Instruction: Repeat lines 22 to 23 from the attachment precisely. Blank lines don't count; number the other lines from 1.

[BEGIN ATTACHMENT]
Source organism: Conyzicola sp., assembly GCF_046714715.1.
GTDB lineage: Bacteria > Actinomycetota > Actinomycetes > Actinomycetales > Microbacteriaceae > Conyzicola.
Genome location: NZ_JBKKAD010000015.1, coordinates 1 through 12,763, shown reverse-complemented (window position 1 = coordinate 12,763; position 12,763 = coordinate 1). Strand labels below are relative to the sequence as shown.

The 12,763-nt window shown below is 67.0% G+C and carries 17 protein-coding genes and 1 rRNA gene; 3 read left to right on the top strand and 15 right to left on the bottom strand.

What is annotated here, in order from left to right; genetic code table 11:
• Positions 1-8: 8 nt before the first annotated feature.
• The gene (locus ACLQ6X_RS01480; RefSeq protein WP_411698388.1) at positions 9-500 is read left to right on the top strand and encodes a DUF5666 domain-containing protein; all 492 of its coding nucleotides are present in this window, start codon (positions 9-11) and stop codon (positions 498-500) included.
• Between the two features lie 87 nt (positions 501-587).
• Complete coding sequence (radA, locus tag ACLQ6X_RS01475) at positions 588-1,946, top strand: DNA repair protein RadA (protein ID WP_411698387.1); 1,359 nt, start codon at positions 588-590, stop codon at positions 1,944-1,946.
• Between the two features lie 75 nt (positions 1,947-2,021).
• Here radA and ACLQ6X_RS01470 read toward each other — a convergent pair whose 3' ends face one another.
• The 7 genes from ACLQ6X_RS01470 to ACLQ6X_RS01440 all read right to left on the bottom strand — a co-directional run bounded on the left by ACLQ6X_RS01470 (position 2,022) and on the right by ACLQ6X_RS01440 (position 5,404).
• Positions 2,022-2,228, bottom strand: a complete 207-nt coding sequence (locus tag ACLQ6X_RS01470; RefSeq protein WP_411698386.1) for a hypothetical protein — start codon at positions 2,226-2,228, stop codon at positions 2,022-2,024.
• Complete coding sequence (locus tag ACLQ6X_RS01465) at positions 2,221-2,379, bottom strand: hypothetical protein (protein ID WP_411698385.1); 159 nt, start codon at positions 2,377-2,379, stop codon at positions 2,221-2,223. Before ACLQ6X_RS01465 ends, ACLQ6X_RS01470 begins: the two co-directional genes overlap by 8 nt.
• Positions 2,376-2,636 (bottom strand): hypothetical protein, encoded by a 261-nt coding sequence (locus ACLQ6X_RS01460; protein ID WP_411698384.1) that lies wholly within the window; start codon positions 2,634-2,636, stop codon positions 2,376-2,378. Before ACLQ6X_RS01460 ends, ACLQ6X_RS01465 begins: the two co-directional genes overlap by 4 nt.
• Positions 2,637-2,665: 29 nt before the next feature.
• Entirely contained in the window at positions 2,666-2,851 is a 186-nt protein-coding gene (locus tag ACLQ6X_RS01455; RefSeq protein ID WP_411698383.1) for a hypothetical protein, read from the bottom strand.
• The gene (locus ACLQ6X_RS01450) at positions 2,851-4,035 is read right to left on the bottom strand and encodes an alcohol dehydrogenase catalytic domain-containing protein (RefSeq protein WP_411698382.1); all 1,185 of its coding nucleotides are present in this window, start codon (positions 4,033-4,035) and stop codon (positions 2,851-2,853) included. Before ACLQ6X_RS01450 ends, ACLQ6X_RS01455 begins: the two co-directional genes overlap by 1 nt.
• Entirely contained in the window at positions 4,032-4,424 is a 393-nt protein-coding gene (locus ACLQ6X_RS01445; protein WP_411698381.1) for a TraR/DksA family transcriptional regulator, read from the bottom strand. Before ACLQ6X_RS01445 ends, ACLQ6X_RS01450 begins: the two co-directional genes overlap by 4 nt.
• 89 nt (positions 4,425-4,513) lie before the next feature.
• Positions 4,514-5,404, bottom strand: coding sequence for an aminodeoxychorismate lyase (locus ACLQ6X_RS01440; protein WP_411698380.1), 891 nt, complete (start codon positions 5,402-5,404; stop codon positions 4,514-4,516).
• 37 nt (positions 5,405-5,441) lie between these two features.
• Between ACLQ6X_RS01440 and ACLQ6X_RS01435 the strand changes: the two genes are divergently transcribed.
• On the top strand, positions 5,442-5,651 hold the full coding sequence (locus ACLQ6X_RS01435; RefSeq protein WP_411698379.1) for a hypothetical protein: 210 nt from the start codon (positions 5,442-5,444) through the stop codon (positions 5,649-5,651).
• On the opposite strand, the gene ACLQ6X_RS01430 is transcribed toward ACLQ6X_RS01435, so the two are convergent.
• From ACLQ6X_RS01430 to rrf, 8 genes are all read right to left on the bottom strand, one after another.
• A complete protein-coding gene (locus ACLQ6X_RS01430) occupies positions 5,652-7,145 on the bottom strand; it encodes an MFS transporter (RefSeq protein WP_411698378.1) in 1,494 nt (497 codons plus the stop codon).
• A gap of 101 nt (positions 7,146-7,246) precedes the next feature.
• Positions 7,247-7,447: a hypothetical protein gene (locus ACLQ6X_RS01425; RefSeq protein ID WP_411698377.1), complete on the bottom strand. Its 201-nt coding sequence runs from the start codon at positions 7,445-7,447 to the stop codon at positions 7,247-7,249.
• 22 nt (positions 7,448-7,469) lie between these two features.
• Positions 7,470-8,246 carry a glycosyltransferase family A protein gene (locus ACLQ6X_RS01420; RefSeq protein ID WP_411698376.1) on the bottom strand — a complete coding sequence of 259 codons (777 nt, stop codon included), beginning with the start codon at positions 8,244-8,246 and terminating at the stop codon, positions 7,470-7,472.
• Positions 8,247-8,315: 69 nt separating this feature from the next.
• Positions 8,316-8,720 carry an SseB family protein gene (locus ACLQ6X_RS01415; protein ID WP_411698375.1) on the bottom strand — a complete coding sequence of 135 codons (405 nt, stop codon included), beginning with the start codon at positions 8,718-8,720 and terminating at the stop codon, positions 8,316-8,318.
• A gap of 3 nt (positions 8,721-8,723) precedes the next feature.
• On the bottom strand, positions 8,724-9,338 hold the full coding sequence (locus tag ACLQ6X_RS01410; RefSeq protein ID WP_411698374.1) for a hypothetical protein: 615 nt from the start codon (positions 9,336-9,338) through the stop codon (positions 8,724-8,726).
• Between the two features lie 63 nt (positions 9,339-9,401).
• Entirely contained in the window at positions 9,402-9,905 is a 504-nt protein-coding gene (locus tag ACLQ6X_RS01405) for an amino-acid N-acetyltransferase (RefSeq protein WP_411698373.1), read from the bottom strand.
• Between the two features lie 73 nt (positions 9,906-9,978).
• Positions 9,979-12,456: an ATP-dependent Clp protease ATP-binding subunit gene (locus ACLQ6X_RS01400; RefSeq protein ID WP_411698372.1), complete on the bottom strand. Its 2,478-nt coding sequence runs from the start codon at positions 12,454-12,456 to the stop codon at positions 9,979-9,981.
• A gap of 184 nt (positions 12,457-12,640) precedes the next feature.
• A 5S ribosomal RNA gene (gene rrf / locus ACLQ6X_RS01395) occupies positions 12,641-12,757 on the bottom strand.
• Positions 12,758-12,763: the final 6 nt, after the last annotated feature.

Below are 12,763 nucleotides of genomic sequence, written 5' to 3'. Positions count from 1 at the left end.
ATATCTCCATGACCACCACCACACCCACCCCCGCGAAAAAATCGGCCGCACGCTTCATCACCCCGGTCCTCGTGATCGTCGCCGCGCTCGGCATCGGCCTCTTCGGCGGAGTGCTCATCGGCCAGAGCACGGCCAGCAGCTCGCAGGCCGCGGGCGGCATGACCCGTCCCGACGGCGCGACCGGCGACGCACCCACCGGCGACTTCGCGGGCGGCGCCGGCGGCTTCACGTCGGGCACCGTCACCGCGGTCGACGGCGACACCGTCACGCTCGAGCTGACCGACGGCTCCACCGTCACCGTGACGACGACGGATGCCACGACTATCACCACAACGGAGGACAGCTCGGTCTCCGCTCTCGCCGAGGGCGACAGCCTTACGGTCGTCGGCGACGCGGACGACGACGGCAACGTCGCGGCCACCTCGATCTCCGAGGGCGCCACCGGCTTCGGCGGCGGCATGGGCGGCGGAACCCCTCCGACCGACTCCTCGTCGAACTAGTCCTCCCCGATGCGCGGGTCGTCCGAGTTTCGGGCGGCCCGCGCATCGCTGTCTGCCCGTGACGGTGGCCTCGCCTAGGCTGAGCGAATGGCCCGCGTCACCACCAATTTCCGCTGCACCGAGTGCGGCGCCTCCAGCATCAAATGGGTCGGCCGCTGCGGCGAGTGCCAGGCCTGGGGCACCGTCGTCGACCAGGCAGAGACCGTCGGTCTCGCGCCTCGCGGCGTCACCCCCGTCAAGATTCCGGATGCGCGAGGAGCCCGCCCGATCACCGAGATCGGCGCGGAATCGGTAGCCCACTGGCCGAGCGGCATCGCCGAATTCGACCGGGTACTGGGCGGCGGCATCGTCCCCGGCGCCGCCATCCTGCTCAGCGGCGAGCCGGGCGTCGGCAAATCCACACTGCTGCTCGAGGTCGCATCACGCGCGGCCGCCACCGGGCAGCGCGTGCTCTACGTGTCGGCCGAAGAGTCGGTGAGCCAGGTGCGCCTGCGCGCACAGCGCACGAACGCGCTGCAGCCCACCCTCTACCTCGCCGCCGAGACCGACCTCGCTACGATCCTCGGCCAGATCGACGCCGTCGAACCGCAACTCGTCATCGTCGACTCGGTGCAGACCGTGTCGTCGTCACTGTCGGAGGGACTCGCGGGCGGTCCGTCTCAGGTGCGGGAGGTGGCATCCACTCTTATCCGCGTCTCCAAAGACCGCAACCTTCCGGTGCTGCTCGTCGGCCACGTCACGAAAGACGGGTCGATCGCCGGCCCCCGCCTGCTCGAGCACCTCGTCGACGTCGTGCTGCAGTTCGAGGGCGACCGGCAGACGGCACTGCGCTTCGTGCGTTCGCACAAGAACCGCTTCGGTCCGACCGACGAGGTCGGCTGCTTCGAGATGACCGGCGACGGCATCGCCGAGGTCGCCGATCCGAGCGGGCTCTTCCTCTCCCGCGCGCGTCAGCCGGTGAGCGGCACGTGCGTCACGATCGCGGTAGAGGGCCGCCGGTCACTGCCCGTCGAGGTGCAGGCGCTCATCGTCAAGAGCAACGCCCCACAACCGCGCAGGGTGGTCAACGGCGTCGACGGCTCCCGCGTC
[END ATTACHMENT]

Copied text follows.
• 37 nt (positions 5,405-5,441) lie between these two features.
• Between ACLQ6X_RS01440 and ACLQ6X_RS01435 the strand changes: the two genes are divergently transcribed.